RTW Budget: Under $100/day??

This is one of our Budget series of posts to give you an idea of how much we spent traveling around the world. This is our wrap up post which will answer the questions you’ve all been dying to know: How much did we spend on our 10 month RTW trip? Did we meet our goal of spending an average of $100/day?

Let’s find out!

Total Spent (309 days): $29,827.38

We visited 29 countries on our RTW trip and were on the trip for 309 days. Egypt (just 1 day), South Africa, Botswana, Zimbabwe (just 1 day), Namibia, Germany (just 1 day), Czech Republic, Poland, Slovakia, Hungary, Croatia, Slovenia, Bosnia Herzegovina, Montenegro, Albania, Greece, Turkey, Ireland, USA, Myanmar, Singapore, Indonesia (just Bali), Cambodia, Laos, Thailand, Vietnam, Hong Kong, Macau, and Nepal.

We did return to the USA for a few weeks in December, so we were actually out of the country for 282 days.

A few other things to remember while reading these stats:

1. Our parents visited us several times along the way. This screws with the numbers a little bit because they did choose to “play the parent card” a number of times which lowers our cost. However, there were certain situations where we stayed in slightly higher quality places, or traveled at a faster speed when they were with us which might have slightly increased our cost.

2. When we were at home in the States our accommodation cost/food cost were very low.

3. When were in the states, we bought Christmas presents for friends and family which we did include in our final numbers.

Accommodation: $7,869.29

This was 26% of our total cost of the trip.

Activities: $3,456.50

This was 11% of our total trip cost.

Alcohol: $593.38

We only count alcohol costs when it is not purchased with other food. This was 2% of the our total trip cost.

Food: $5,401.19

This was 18% of our total trip cost.

Miscellaneous: $1,768.08

This category includes any costs that don’t fit into the other categories. It could be things like postcards, souvenirs, laundry, bathroom, our wordpress costs, etc. This was 6% of our total cost.

Transportation: $10,129.86

This was 34% of the total cost. This is surprising to us because we used airline miles for the majority of our large flight costs, which means that this is significantly lower than it could have been!

Visas: $609.07

This is 2% of the total cost.

This divides out to $96.53/day including our time at home! We were so thrilled that we met our $100/day average for the two of us!

 

RTW Expenses

Budget: Hong Kong

This is one of our Budget series of posts to give you an idea of how much we spent traveling around the world. Here we will look at Hong Kong and Macau. Check our posts to see what kind of activities we did and where we stayed!

In Hong Kong we used the Hong Kong Dollars. We converted to US dollars using the current conversion rates at the time of our visit. It was approximately 8 Hong Kong Dollars to $1.00.

Total Spent (6 days): $649.26

Accommodation: $258.43

This felt very expensive compared to the prior countries we had been visiting in southeast Asia. It was a tiny room for a lot of money!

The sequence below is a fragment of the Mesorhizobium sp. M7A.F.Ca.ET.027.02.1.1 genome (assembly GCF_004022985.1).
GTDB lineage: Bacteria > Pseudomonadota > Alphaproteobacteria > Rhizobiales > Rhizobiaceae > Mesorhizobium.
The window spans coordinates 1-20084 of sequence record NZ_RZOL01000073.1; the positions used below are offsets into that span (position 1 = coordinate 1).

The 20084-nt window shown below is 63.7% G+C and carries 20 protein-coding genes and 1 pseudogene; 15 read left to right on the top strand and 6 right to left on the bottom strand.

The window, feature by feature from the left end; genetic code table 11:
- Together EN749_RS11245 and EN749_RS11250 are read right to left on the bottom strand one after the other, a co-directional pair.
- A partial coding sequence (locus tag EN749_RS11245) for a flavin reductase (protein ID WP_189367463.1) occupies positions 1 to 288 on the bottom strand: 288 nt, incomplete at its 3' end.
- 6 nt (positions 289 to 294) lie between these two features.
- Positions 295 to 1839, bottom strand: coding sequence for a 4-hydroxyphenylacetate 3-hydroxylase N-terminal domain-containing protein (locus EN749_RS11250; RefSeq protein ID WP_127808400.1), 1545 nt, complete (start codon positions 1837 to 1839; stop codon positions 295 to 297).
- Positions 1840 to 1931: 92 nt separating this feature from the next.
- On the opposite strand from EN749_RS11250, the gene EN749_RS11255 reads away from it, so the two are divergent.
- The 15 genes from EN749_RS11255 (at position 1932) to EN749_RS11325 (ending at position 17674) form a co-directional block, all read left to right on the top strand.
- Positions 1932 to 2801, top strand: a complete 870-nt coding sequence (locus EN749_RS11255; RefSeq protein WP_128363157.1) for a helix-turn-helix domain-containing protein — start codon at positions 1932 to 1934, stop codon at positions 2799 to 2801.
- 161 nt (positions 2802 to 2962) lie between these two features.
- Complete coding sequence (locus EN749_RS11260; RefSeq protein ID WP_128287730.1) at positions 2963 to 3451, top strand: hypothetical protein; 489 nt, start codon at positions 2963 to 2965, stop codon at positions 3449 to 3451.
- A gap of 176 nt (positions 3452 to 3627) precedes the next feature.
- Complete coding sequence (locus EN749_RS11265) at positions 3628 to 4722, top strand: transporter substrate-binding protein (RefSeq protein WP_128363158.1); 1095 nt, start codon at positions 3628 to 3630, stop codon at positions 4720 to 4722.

Activities: $59.41

This included taking the peak tram, cable car to the Big Buddha, and a few museums.

Alcohol: $5.16

We only count alcohol costs when it is not purchased with other food. This was only 1 beer! Very different from Vietnam!

Food: $151.24

Again, we had a big of sticker shock comparing the food prices to those of our prior countries of Thailand and Vietnam. We ate out only once a day at the most. We bought snacks from the grocery store for breakfast and dinner. Dinner was a bit hard as we didn’t have a kitchen in our small hotel room. We only bought things we could heat in a microwave!

Miscellaneous: $21.89

This included some postcards, a few souvenirs and a load of laundry. We also had a little cost of currency exchange.

Transportation: $153.12

It was quite convenient to use the public transportation system in Hong Kong. We purchased an Octopus Card at the airport which covered all forms of transit! The only extra we paid was for our boat to and from Macau and the buses there.

This divides out to $108.21/day which is over our $100/day budget. Hong Kong was much  more expensive than the countries we had visited previously in SE Asia. We had a short time in Hong Kong so we tried to do a lot quickly. We also spent quite a bit so that we could do a day trip to Macau. We tried to keep our costs down by eating out rarely and doing a lot of self-guided walking tours. But, we did choose to pay a bit more to stay in a nicer place. We had heard reports of cheaper places but those all seemed quite sketchy. Overall, it was a bit challenging to stay to our budget, but we are still happy with our time in Hong Kong.

Budget: Vietnam

This is one of our Budget series of posts to give you an idea of how much we spent traveling around the world. Here we will look at Vietnam. Check our posts to see what kind of activities we did and where we stayed!

In Vietnam we used the Vietnamese Dong. We converted to US dollars using the current conversion rates at the time of our visit. It was approximately 20,000 Dong to $1.00.

IMG_9513_edt

Total Spent (20 days): $1324.30

Accommodation: $327.40

We stayed in mostly small hotels and guesthouses. We stayed in one dorm room in Phong Nha.

Activities: $306.80

This included all museum entrance fees. Amazingly, it also included four day tours: Cu Chi Tunnels, My Son, kayaking in Cat Ba, and the most expensive: a cave tour in Phong Nha.

Alcohol: $6.80